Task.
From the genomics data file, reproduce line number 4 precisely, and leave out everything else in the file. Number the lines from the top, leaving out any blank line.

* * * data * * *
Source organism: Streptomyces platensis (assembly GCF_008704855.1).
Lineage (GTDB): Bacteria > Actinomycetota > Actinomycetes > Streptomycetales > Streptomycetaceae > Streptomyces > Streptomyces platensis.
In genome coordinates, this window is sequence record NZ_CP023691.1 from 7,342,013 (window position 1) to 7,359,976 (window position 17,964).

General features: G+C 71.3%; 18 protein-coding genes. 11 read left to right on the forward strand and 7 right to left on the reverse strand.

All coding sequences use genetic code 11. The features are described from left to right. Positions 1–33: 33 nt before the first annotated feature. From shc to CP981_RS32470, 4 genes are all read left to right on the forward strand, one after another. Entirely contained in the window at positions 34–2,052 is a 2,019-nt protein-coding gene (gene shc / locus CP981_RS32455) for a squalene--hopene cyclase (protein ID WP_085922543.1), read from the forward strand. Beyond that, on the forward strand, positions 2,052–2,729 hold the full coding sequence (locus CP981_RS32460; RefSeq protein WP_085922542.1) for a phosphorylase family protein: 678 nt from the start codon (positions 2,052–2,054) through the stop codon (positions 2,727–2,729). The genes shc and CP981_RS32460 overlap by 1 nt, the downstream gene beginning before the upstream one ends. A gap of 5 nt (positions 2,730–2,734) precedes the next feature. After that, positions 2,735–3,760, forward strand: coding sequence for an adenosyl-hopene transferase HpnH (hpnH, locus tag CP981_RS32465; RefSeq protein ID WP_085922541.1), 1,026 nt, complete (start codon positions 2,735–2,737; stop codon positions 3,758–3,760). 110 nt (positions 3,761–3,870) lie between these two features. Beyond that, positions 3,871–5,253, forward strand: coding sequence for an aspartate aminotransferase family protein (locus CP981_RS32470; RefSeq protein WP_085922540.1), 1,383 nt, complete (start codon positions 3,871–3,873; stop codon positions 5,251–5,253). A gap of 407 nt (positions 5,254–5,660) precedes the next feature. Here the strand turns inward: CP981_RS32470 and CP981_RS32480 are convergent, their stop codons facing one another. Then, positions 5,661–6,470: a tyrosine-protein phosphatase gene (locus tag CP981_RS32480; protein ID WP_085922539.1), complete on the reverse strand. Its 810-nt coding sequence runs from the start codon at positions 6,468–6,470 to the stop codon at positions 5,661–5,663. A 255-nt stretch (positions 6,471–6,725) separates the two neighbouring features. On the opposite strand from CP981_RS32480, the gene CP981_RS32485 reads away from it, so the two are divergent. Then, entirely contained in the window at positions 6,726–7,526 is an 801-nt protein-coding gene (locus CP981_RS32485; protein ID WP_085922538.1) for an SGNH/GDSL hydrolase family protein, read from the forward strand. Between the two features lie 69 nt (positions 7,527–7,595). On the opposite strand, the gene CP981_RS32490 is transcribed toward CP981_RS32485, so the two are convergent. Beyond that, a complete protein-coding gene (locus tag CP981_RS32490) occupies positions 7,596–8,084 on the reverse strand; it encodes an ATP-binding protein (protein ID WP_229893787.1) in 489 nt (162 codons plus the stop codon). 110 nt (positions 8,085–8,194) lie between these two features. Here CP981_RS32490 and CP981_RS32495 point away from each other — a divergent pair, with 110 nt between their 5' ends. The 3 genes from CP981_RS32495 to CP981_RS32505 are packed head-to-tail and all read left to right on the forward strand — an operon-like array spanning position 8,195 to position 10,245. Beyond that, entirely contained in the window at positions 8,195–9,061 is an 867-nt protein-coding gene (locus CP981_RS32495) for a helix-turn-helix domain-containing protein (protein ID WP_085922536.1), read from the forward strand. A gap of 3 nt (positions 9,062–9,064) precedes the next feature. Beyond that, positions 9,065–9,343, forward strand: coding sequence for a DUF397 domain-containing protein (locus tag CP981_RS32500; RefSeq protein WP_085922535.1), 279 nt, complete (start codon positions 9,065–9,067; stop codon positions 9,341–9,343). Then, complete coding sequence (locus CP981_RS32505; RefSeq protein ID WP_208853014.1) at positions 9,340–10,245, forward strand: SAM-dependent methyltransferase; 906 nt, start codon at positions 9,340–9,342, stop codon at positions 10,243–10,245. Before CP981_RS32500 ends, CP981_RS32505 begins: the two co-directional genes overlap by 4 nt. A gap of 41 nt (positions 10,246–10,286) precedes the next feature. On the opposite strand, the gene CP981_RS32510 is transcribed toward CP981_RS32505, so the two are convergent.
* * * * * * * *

General features: G+C 71.3%; 18 protein-coding genes. 11 read left to right on the forward strand and 7 right to left on the reverse strand.